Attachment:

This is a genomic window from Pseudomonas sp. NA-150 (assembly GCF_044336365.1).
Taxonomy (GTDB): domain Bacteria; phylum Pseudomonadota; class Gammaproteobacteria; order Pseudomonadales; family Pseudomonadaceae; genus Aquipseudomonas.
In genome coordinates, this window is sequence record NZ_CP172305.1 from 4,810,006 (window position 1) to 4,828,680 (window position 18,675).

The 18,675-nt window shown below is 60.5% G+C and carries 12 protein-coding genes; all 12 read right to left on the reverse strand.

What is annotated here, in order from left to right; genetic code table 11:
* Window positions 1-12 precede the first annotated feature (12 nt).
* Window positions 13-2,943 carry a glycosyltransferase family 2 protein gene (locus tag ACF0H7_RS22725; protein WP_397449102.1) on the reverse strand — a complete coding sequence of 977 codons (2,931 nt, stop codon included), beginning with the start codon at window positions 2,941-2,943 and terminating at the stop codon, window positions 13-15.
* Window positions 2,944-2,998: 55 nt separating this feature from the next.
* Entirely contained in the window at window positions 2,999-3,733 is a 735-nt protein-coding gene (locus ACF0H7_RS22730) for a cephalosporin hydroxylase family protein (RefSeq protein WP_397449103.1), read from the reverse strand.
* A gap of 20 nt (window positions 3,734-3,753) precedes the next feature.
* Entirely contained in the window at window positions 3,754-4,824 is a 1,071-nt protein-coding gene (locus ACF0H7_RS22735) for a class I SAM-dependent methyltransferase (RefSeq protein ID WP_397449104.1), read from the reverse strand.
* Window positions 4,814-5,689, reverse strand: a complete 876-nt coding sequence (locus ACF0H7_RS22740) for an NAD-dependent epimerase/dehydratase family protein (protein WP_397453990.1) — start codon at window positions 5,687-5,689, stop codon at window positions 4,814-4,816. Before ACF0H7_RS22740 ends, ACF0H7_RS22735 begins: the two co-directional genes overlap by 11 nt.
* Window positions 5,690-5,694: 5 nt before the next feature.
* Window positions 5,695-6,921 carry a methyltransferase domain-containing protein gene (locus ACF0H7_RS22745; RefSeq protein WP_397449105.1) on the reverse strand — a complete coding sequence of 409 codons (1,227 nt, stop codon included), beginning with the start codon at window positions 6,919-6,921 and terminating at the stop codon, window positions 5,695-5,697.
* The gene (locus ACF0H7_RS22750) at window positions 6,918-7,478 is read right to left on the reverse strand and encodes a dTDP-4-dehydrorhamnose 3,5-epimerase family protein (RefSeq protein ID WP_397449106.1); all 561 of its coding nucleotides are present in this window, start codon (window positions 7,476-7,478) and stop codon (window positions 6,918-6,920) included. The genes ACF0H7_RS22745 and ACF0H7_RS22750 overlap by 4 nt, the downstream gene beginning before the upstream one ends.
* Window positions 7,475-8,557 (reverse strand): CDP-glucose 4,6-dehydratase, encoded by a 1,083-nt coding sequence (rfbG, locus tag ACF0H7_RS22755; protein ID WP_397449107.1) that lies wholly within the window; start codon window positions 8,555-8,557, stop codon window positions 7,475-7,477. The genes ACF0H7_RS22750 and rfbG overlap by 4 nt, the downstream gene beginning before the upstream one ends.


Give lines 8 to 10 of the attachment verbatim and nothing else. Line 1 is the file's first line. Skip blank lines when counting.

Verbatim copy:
* Window positions 2,944-2,998: 55 nt separating this feature from the next.
* Entirely contained in the window at window positions 2,999-3,733 is a 735-nt protein-coding gene (locus ACF0H7_RS22730) for a cephalosporin hydroxylase family protein (RefSeq protein WP_397449103.1), read from the reverse strand.
* A gap of 20 nt (window positions 3,734-3,753) precedes the next feature.